The former experience is highly personalized, resulting in a better product and a better interaction with a brand than the latter. Personalization is a win for both the customer and the seller, not to mention the spouse receiving a bouquet tailored to their tastes.

Are you starting to see how effective this strategy can be?

How Can You Employ Targeted Selling?

Let’s get into some concrete examples of how targeted selling can come to life. As much as we love our flower shop analogy, we will focus on digital mediums. It’s 2022, after all. 

Build Complex Email Marketing Flow Charts

Our first tip is to get deep into the weeds on email marketing flow charts. The more complicated you can make a flow chart, the more variables you can add, the more personalized your content is.

You can learn a little more about types of flow charts in our blog post here, but the overview is that a flow chart defines how and when a customer will receive an email. Depending on how they engage with the email, they’ll be placed into a different category of customer who receives a different type of email. This cycle continues until the customer either makes a sale, unsubscribes, or reaches the end of the campaign.

Depending on their behavior, you can add customers to unique email campaigns. Here are a few to consider:

  • Welcome email campaigns: The first messaging you send to customers after they opt-in to your email list.
  • Abandonment email campaigns: A series of reminder emails that a customer has either not added any items to their cart after browsing, or they’ve abandoned items in their cart.
  • Re-engagement email campaigns: Email messaging focused on welcoming the customer back in after a designated lapse of interaction. 
  • Promotional email campaigns: Alerting customers of a sale that falls within their interests and aligns with their past behavior. 
  • Post-purchase email campaigns: A series of emails you send after a customer makes a purchase, including confirmation, shipping information, and a request for feedback.

All of these email campaigns lend themselves well to targeted selling. The more specific you can make the content within the email as well as the in-line copy (subject line, sender handle, etc.), the better.

Allow Users To Customize Recommendations

It’s a fallacy that customers don’t appreciate product recommendation algorithms and promotional content. In fact, 35% of purchases made on Amazon are inspired by product recommendations coming directly from the brand. The only case where customers may not enjoy these recommendations is when a brand’s algorithm is weak and is making faulty recommendations.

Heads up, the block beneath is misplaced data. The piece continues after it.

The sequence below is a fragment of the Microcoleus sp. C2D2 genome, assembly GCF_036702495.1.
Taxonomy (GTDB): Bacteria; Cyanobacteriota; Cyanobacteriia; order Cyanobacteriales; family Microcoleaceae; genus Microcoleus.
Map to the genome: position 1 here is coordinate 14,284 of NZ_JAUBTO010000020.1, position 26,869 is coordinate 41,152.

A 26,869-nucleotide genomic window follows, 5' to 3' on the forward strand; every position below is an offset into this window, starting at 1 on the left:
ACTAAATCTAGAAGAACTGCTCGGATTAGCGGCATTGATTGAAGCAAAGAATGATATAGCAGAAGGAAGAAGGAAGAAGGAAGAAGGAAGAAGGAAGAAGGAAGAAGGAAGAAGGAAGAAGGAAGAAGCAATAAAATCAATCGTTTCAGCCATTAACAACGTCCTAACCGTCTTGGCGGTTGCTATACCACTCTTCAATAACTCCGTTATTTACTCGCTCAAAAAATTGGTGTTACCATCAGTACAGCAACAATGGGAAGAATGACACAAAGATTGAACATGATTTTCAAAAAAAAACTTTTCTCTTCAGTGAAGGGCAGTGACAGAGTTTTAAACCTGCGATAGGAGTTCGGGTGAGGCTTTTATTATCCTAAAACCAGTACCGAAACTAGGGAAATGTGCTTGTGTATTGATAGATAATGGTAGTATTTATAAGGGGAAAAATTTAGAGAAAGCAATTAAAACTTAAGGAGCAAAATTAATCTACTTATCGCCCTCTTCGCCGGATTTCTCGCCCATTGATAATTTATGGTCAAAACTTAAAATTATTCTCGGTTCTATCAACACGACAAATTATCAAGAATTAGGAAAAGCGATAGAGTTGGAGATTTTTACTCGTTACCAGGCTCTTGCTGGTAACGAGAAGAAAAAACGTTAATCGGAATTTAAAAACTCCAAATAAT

Sometimes it’s just because of limited product supply or an unsophisticated recommender. Other times it’s because the device is shared among several people. Consider a family computer — how does a brand distinguish between whether the person looking at the site is a mom, dad, or child?

That’s why it’s a good idea to put some power in the hands of the customers.

If your business appeals to people across demographics, consider adding profiles to your website, similar to how Netflix does. It’s a simple but effective way to ensure that the experience — which is the most important thing — is tailored to whoever is browsing. 

You can also add tick boxes to your cart check-out page so customers can indicate whether or not they want product recommendations based on this product. That’s useful if they’re purchasing a gift that they would never ordinarily buy for themselves.

Enabling customers to receive a better experience isn’t just for them. Every time they customize a feature, they’re providing you with useful data.

Consider Integrating SMS Into Your Strategy

Less than ten years ago, it would have been unthinkable that consumers would opt-in to text message-based marketing from brands and celebrities. Today, the world of SMS is thriving.

SMS marketing is 1:1 communication with a consumer, not entirely dissimilar from email marketing, except that the tone tends to be far more conversational, the form relies more on text than imagery, and the objective tends to be slightly more customer service-based.

The benefit of using SMS is that the engagement is high and quick. People read their texts more often than they read their emails, and if they’ve opted-in for messaging, they’re likely quite interested in hearing from the brand.

Personalized SMS is a great way to let a customer know if a product they’ve been tracking has gone on sale or is available after being out of stock. You can also provide details on shipping updates if they’ve made a purchase and collect feedback directly from SMS. The low-barrier interaction with the customer is an asset for the brand.

What To Avoid With Targeted Selling

We’d be remiss not to mention some things to avoid with targeted selling. Perhaps the most important is making uninformed recommendations. A radically off-base suggestion can do more damage than you may think.

Always perform quality assurance so you know links are working, the products you’re suggesting are available, and the algorithm is listening to what customers are asking for.

Lastly, don’t make the mistake of targeting without measuring. Analytics are your friend.

A Few Last Thoughts

Targeted selling is one of the most powerful ways to reach your customer. We’d love to talk about it more with you and your team to see how we can help you reap the benefits of personalization. 



The Power of Email Personalization to Reach Humans (Not Just Inboxes) | Campaign Monitor

Why Customer Service is Important: 16 Data-Backed Facts to Know | Hubspot

How Retailers Can Keep Up With Consumers | Mckinsey & Company

Written by Jason Boehle